Dozens of families who lost loved ones during Sept. 11, the mass shooting at Connecticut's Sandy Hook elementary school and other attacks are trying to support victims of similar tragedies with a new fund whose first efforts will focus on last week's shootings at Fort Hood.
The National Center for Victims of Crime told The Associated Press on Tuesday that about 70 families are supporting the fund to provide no-strings-attached cash payments. Victims' family members said they joined the effort out of frustration with how donations were allocated after their own tragedies.
Caren Teves, whose son killed in the 2012 movie theater shootings in Aurora, Colo., said she came up with the idea after learning that a Colorado nonprofit had raised millions of dollars using the names and photos of her son and the 11 other victims without their knowledge or consent.
"It was the re-victimization that hit us the hardest. Alex was murdered, and then he was used to drum up funds by nonprofits for other nonprofits. I did not want my son's memory to be part of a money-making scheme. That's why we fought," she said.
Among her supporters is Eric Mace, whose daughter Ryanne was a sophomore when she and four other people were killed during a mass shooting at Northern Illinois University in 2008.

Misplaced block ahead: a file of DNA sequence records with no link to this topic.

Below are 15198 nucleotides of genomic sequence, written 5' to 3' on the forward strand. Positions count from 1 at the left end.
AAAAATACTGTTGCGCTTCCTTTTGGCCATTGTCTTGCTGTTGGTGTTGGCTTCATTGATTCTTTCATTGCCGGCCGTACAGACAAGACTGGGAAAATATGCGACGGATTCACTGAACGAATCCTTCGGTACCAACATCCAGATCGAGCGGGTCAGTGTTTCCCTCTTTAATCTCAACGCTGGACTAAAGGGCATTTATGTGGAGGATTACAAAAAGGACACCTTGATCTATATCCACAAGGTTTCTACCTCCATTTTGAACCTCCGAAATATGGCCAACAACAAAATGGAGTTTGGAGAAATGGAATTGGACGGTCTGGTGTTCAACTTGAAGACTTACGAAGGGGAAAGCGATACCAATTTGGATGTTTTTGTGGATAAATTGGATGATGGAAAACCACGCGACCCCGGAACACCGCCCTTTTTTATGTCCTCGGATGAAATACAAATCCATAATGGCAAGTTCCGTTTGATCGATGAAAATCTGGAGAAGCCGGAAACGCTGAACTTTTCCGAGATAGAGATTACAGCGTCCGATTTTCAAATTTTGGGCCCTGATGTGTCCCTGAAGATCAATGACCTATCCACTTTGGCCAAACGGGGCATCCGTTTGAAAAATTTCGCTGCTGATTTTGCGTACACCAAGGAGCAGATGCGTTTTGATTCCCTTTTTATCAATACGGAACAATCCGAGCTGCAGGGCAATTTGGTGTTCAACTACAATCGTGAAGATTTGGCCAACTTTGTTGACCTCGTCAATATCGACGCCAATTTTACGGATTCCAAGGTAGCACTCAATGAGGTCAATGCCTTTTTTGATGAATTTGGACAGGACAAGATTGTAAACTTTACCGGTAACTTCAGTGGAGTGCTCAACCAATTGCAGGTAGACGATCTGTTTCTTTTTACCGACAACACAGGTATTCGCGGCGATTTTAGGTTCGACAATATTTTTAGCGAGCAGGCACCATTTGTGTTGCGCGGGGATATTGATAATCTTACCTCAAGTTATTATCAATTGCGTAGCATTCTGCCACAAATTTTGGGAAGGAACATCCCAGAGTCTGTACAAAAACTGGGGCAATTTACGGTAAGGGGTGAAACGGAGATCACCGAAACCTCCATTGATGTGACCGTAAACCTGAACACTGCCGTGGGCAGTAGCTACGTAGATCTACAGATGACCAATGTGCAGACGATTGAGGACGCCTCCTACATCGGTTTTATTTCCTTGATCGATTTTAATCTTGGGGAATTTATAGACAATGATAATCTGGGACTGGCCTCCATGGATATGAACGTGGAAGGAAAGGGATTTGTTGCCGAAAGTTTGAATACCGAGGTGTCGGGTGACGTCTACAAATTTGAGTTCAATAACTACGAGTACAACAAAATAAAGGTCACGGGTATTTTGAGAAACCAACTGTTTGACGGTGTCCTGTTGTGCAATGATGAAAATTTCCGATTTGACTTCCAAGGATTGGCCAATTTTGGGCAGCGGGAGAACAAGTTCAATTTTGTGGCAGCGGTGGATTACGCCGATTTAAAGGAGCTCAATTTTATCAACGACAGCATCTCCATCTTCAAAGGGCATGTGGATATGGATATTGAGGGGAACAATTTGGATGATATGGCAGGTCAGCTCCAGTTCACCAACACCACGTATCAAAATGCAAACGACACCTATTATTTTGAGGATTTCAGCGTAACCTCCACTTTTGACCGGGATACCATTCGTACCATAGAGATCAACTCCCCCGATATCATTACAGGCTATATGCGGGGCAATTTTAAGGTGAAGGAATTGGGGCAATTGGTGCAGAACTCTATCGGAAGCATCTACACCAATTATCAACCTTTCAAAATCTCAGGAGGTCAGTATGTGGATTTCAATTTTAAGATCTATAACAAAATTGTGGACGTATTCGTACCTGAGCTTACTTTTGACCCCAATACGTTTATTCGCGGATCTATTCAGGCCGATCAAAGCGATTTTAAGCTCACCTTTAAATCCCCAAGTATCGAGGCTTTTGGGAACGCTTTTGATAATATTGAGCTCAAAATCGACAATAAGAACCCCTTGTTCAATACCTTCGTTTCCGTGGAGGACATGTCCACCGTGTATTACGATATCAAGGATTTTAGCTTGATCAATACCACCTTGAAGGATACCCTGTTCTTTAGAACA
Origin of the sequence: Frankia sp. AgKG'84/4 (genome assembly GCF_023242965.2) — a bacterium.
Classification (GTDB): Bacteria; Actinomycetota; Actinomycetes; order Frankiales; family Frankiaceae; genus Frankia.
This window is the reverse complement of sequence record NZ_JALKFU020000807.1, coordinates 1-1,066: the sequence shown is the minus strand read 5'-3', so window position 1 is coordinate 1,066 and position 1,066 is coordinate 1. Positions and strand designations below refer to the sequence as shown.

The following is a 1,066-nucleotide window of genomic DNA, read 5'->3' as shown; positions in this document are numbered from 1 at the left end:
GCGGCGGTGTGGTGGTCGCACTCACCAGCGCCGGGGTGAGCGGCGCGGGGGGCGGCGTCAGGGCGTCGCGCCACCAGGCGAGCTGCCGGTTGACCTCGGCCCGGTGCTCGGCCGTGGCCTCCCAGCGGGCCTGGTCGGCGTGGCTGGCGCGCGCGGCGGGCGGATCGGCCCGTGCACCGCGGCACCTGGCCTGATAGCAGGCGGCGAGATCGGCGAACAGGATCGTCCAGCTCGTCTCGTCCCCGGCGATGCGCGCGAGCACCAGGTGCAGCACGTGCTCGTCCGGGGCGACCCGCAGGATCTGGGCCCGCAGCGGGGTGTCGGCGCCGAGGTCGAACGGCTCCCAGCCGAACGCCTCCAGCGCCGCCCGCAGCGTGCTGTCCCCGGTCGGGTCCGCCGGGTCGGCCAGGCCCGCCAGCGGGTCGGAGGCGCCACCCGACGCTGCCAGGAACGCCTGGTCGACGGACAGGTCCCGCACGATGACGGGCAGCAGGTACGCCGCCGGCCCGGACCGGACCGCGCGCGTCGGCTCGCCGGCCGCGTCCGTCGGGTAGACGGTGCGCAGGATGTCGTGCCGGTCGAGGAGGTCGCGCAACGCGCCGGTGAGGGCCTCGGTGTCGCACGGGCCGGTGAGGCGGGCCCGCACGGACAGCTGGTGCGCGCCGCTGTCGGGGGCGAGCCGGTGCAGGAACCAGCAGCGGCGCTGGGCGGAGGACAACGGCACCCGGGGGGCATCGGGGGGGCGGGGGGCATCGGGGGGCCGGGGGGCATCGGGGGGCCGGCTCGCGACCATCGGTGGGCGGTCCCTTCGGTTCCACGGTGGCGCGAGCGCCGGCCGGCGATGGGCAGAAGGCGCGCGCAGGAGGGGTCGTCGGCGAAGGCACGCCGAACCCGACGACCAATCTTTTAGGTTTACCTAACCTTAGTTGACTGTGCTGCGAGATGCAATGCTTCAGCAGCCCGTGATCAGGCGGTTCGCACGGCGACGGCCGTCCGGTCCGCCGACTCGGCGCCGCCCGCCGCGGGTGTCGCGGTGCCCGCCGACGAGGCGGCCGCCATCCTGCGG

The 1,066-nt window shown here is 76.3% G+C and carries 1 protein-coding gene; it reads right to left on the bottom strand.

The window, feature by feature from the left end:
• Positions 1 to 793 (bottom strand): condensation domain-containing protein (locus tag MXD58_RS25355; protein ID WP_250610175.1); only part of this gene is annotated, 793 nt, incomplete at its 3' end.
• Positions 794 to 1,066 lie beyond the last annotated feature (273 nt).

"When you have an incident like what happened at NIU, Sandy Hook or now Fort Hood twice, people are inspired to reach out but you can't get anywhere near the victims. You have this major outpouring of sympathy which ends up turning into somewhat of a business," Mace said.
Rather than underwriting counseling services or financing a memorial, the fund will disperse cash to survivors and the families of the dead "so that they can heal any way they want to heal," said Anita Busch, who lost a cousin in the Colorado movie theater shootings.
The money will go, she said, to "mothers and fathers who can't get out of bed in the morning to go to work, and people who are riddled with bullets and need that help to get back on their feet."
The fund went live in February, and it will first be tapped to help victims and families of the shootings at Fort Hood. Spc. Ivan Lopez fatally shot three soldiers and wounded 16 others before killing himself at the Texas military base on April 2, nearly five years after another soldier killed 13 people and wounded more than 30 others at the sprawling Army post.
Administration costs were largely covered by the families involved and corporate sponsors, but only about $1,000 has been raised since the fund turned its sights Monday to Fort Hood, according to National Center for Victims of Crime spokeswoman Kath Cummins. But she said the hope is that an extensive social media campaign, coupled with Fort Hood tapping military resources, will encourage people to give.
Kenneth Feinberg, the White House-appointed administrator of the September 11th Victim Compensation Fund, will oversee an expert panel that includes people with experience in mass-crime victim compensation and family members of victims, Cummins said.
An official announcement from the center and Fort Hood was expected late Tuesday.
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